APNS Responds: Cape Wind Relying on Conditional Foreign Investments
After the news that Cape Wind offshore project will get a further USD 600 million from Denmark, the Alliance to Protect Nantucket Sound (APNS) yesterday released the following statement:
Today’s announcement is another example of Cape Wind’s reliance on conditional foreign investments. The high priced and controversial project has yet to receive any U.S. financing or obtain a critical loan guarantee from the U.S. Department of Energy. For nearly ten years, Cape Wind has claimed they will begin construction next year, but the project continues to struggle under the weight of numerous lawsuits, increased opposition to its high costs, and looming deadlines. Cape Wind currently faces five federal lawsuits which have been filed by nearly a dozen parties, challenging federal permits as well as its overpriced power contract with NStar. Cape Wind’s power contracts with Massachusetts utilities terminate at the end of 2015 if Cape Wind has not begun construction.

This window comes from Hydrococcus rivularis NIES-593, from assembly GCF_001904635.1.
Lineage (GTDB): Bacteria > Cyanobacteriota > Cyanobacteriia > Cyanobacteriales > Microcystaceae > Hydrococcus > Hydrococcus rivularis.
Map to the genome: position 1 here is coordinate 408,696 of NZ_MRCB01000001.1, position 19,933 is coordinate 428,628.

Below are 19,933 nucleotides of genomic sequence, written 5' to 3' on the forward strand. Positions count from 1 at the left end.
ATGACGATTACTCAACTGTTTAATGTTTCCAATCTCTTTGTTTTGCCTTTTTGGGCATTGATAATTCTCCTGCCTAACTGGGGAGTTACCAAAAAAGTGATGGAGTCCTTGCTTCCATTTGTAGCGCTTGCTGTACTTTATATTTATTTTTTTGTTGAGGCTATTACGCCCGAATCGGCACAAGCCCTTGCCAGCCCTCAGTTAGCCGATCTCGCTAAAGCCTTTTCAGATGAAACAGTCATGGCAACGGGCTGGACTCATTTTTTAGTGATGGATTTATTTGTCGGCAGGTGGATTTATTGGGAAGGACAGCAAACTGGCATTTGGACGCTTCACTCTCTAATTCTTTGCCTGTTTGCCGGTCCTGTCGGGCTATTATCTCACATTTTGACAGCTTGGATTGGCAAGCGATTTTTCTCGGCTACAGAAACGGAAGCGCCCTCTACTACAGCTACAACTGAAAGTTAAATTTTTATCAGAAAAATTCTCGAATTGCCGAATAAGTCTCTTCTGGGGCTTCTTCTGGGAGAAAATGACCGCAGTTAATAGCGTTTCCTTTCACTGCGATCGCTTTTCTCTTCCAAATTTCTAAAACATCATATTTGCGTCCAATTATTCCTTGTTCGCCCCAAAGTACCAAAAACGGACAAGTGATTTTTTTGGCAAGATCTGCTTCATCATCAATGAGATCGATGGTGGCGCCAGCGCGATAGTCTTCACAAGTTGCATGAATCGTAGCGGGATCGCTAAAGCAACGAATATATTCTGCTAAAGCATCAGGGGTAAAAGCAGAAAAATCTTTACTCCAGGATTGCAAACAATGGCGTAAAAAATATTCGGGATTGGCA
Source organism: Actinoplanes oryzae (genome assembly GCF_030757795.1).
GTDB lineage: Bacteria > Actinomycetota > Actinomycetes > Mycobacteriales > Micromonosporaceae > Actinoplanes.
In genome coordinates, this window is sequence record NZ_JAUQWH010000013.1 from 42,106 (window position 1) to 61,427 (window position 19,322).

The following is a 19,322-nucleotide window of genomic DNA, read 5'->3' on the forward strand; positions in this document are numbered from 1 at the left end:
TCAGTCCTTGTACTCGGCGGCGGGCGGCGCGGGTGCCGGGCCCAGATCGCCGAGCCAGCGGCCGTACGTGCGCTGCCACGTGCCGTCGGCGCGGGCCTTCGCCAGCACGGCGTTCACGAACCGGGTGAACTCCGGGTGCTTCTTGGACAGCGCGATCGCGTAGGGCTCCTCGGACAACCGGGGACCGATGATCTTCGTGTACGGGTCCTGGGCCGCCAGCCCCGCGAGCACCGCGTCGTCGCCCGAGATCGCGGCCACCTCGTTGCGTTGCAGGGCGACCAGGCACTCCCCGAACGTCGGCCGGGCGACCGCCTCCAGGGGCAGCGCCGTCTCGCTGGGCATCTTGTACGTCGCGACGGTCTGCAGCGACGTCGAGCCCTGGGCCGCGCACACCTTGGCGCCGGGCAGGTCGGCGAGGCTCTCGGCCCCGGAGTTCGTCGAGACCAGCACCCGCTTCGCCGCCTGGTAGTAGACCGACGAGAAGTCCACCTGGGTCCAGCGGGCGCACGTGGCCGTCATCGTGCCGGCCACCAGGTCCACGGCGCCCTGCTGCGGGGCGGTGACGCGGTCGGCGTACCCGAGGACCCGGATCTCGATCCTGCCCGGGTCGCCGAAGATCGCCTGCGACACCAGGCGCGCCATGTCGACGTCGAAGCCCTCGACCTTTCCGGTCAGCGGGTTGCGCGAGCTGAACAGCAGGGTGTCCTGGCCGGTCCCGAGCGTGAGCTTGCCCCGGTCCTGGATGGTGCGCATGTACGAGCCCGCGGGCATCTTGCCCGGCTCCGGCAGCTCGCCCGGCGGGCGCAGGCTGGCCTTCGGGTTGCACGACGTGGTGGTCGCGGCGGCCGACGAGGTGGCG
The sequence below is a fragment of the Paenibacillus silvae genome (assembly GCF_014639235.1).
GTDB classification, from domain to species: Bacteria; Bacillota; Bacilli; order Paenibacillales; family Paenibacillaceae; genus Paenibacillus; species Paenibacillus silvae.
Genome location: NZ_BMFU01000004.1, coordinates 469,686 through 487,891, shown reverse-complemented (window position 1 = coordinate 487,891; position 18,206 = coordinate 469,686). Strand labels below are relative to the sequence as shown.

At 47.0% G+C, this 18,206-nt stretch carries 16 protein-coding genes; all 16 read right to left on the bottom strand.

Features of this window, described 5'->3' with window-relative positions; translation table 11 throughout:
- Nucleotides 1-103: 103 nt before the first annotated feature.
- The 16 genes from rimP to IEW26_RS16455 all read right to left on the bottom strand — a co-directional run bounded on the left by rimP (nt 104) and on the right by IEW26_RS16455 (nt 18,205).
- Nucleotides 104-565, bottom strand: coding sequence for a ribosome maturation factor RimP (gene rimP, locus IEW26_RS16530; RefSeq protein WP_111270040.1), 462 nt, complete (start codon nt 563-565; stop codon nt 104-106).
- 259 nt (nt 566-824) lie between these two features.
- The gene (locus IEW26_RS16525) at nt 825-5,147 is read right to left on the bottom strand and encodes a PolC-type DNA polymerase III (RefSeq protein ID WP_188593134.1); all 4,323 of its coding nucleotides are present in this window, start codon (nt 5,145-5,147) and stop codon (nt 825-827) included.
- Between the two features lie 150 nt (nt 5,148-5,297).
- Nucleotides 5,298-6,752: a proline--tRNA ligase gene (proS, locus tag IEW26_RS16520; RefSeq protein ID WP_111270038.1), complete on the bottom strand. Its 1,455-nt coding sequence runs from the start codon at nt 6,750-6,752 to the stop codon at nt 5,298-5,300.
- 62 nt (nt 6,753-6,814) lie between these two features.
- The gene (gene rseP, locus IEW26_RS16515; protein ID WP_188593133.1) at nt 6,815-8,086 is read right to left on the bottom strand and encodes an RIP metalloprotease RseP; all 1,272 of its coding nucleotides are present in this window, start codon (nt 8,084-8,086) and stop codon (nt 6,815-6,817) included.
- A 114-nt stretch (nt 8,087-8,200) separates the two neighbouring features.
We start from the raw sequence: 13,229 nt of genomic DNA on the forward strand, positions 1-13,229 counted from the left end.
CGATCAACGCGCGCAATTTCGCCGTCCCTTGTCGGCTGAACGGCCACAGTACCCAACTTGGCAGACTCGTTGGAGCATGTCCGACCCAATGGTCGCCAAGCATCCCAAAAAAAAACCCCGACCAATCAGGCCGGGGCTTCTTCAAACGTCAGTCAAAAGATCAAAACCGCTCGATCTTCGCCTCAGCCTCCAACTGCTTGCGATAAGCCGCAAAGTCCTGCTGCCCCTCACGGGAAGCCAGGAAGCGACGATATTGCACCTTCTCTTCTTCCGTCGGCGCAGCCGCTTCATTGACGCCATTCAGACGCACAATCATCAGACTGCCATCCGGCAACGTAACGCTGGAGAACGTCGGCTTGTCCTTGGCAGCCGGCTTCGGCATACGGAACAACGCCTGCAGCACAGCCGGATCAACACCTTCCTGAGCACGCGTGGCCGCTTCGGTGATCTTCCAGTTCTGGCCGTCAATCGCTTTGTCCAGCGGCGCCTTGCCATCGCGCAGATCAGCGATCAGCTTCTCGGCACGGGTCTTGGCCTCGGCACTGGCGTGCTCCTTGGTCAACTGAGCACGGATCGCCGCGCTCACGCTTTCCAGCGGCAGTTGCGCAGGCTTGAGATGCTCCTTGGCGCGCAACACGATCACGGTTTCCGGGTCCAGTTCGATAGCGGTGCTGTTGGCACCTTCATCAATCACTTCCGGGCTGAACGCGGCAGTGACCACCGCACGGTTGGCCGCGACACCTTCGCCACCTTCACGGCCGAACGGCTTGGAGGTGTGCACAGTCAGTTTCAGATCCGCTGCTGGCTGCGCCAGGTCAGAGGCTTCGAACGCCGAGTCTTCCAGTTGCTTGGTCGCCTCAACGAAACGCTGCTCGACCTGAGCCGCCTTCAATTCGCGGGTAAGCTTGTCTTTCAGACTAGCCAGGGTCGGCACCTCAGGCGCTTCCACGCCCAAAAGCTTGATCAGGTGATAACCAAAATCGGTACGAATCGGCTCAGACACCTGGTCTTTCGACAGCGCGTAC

In addition, the private developer has yet to complete necessary pre-construction surveys and still needs authorization from the National Marine Fisheries Service for harming marine mammals during construction. Cape Wind is an outdated project that would cost ratepayers three times the cost of other readily available renewable energy – adding billions of dollars in unnecessary electricity costs for MA ratepayers to create jobs overseas.
Press release, February 27, 2014; Image: saveoursound